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9.1.20: G.6.1- “If” Clauses in Real Situations (cláusulas con “si” en situaciones reales)

  • Page ID
    235690
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    First, if necessary, refresh your memory about the following points:

    1. El tiempo presente
    2. El tiempo futuro

    Form

    Clause with “si” in the PRESENT ... ... Main clause in the FUTURE
    Si practico mucho ...
    If I practice a lot ...
    ... aprenderé a hablar el español muy bien.
    ... I will learn to speak Spanish very well.
    Si no te preparas antes de clase ...
    If you do not prepare before class ...
    ... no podrás participar en la clase.
    ... you will not be able to participate in class.
    Si llueve esta tarde ...
    If it rains this afternoon ...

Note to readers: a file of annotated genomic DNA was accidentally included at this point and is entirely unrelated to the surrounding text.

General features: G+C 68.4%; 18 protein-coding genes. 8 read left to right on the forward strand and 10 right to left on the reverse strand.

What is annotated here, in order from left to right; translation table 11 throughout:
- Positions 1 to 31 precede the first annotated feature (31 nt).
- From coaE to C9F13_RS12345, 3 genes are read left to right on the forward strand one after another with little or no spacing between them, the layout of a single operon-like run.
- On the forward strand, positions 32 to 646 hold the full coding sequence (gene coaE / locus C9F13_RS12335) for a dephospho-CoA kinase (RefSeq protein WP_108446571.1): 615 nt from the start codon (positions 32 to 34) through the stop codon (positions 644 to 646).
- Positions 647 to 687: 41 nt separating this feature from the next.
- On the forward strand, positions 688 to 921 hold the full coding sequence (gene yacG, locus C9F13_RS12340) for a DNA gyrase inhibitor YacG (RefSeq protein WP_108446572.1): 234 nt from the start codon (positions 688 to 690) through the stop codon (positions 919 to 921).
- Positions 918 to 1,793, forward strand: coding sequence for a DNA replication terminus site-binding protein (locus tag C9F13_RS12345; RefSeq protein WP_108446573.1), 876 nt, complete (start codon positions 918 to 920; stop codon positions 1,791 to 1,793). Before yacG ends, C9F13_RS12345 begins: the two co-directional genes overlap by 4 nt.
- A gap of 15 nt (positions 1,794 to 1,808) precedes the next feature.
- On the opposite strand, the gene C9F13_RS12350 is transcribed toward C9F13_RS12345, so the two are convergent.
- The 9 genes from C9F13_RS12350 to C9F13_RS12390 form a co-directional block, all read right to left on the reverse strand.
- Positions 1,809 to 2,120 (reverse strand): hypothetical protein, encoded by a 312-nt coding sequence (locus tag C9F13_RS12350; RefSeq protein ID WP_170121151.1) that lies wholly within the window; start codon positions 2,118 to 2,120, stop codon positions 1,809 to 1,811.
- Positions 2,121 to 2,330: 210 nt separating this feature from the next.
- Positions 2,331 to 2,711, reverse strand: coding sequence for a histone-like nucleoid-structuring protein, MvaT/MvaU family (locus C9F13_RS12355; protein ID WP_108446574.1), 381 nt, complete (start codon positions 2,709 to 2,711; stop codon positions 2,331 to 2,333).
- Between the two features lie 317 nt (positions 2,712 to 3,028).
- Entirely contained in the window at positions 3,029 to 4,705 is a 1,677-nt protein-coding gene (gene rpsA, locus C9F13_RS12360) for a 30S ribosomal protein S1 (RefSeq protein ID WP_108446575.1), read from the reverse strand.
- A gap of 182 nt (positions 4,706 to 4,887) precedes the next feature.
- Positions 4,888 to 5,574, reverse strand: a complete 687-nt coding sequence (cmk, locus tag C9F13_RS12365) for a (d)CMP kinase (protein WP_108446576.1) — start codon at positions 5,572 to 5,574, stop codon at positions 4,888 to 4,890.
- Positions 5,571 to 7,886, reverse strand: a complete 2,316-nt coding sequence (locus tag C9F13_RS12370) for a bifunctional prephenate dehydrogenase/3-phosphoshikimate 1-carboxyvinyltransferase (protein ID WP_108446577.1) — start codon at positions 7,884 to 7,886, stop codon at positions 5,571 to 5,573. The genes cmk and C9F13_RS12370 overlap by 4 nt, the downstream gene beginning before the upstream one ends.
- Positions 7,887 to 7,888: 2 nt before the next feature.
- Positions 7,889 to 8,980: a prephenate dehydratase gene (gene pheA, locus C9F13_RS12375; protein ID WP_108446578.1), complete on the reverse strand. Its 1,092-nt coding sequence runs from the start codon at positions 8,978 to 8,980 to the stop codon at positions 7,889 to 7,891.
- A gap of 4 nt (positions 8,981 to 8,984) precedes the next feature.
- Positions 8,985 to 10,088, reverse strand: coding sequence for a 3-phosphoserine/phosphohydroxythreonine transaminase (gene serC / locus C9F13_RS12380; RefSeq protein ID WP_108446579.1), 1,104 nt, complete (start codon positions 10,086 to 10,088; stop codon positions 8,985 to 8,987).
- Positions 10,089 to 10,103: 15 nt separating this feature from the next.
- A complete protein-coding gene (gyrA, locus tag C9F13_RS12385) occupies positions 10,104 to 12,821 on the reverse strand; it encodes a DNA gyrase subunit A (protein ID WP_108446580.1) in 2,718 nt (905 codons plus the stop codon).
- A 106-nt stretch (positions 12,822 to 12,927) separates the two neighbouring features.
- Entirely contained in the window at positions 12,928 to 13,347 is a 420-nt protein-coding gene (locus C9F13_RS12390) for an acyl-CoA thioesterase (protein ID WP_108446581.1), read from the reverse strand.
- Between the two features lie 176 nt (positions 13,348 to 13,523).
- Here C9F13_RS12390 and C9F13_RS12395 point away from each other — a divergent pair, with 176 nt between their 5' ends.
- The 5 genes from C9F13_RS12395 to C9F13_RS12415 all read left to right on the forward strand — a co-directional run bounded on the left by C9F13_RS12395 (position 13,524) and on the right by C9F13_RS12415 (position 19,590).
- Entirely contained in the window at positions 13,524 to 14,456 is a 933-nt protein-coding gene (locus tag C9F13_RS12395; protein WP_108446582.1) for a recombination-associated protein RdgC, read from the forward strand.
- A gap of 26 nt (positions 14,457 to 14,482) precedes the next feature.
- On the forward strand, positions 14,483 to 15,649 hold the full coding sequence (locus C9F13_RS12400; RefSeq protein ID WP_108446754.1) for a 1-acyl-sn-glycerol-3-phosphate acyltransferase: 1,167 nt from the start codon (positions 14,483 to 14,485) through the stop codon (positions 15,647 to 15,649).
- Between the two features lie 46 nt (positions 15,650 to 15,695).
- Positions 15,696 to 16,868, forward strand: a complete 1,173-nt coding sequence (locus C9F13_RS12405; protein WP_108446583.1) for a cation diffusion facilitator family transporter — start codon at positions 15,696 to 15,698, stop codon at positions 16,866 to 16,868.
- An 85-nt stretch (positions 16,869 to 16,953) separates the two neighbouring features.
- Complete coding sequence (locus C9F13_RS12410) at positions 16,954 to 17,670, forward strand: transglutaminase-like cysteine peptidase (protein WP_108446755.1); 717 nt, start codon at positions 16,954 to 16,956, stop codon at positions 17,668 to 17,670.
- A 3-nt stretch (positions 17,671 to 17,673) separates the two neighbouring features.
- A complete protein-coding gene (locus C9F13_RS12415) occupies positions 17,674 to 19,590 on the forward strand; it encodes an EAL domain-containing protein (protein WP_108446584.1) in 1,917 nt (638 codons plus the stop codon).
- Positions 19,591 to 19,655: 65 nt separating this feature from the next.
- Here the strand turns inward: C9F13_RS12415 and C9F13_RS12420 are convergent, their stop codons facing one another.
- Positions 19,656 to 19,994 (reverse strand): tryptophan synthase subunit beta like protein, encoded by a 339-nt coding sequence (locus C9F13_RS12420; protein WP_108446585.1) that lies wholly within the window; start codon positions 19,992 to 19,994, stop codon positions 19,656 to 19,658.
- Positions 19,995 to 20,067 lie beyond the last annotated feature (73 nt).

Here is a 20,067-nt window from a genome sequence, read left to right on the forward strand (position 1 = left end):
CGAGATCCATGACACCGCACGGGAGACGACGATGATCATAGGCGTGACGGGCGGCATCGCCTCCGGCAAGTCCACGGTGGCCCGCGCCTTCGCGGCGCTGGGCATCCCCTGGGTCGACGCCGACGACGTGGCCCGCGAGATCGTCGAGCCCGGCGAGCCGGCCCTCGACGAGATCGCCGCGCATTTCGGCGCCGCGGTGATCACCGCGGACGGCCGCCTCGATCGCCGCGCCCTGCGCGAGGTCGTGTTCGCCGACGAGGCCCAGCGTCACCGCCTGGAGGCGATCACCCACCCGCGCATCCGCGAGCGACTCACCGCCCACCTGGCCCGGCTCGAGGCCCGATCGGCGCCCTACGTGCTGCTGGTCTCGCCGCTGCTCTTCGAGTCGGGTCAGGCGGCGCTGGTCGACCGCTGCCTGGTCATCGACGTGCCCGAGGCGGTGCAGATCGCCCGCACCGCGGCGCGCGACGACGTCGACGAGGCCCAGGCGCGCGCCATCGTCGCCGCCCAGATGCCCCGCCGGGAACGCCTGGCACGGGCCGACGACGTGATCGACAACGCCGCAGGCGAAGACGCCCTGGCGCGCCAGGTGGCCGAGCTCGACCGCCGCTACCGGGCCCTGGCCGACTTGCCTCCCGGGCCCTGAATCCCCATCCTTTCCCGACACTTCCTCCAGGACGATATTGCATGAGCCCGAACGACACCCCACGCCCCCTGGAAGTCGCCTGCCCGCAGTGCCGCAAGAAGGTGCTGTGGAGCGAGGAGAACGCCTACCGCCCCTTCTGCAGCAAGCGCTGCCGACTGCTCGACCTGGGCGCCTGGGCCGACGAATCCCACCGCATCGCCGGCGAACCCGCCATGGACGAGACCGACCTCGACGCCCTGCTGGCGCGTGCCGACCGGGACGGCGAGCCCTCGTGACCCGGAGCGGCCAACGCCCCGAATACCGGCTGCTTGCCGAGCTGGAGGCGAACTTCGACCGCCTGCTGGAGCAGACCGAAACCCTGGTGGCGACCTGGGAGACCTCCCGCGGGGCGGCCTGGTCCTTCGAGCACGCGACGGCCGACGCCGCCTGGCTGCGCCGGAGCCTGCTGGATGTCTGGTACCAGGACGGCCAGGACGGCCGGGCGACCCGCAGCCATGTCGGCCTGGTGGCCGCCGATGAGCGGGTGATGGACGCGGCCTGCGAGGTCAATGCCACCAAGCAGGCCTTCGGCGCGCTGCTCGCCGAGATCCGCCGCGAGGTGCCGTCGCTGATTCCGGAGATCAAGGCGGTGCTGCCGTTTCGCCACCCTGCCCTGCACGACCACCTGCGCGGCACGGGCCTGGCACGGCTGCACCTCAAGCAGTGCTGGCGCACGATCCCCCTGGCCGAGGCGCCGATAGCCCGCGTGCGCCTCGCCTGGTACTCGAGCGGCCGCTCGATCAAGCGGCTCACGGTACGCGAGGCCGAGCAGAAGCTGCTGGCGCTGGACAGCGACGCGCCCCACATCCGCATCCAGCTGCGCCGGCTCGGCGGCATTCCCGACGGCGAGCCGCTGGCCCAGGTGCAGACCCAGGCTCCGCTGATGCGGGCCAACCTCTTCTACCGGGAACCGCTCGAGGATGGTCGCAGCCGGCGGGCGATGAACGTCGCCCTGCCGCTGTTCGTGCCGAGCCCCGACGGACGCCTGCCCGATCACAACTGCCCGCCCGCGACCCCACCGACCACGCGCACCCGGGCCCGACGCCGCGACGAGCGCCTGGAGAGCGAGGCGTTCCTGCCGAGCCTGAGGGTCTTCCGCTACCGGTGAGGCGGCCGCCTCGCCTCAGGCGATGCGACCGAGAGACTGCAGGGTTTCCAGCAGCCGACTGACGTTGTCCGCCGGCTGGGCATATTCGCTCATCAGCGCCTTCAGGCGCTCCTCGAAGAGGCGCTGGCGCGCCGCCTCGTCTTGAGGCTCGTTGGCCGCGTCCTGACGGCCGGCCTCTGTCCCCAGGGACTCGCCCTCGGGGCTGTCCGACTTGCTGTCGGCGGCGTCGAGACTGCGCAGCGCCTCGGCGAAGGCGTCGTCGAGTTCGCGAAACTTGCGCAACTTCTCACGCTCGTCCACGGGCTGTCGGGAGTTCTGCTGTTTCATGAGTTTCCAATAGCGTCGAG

... no iremos al concierto.
    ... we will not go to the concert.

    Note: The order of the two clauses can be reversed, but “si” always introduces the present tense:

    Ejemplo(s):

    No iremos al concierto si llueve esta tarde.

    Uses of the “Si” Clause in Real Situations

    This structure is used to convey that an action/consequence/result will take place in the future according to a real condition — If X then Y will occur. It is important to emphasize that this construction is used in situations that are likely to occur. For example, “If it rains this afternoon” (completely possible) vs. “If I win a million dollars today” (not likely). This construction would only be used in the first case.

    In Acceso Hub: Forma y Función (LingroLearning) you will find input and output activities to practice this structure.


    This page titled 9.1.20: G.6.1- “If” Clauses in Real Situations (cláusulas con “si” en situaciones reales) is shared under a CC BY-NC 4.0 license and was authored, remixed, and/or curated by KU Open Language Resource Center via source content that was edited to the style and standards of the LibreTexts platform; a detailed edit history is available upon request.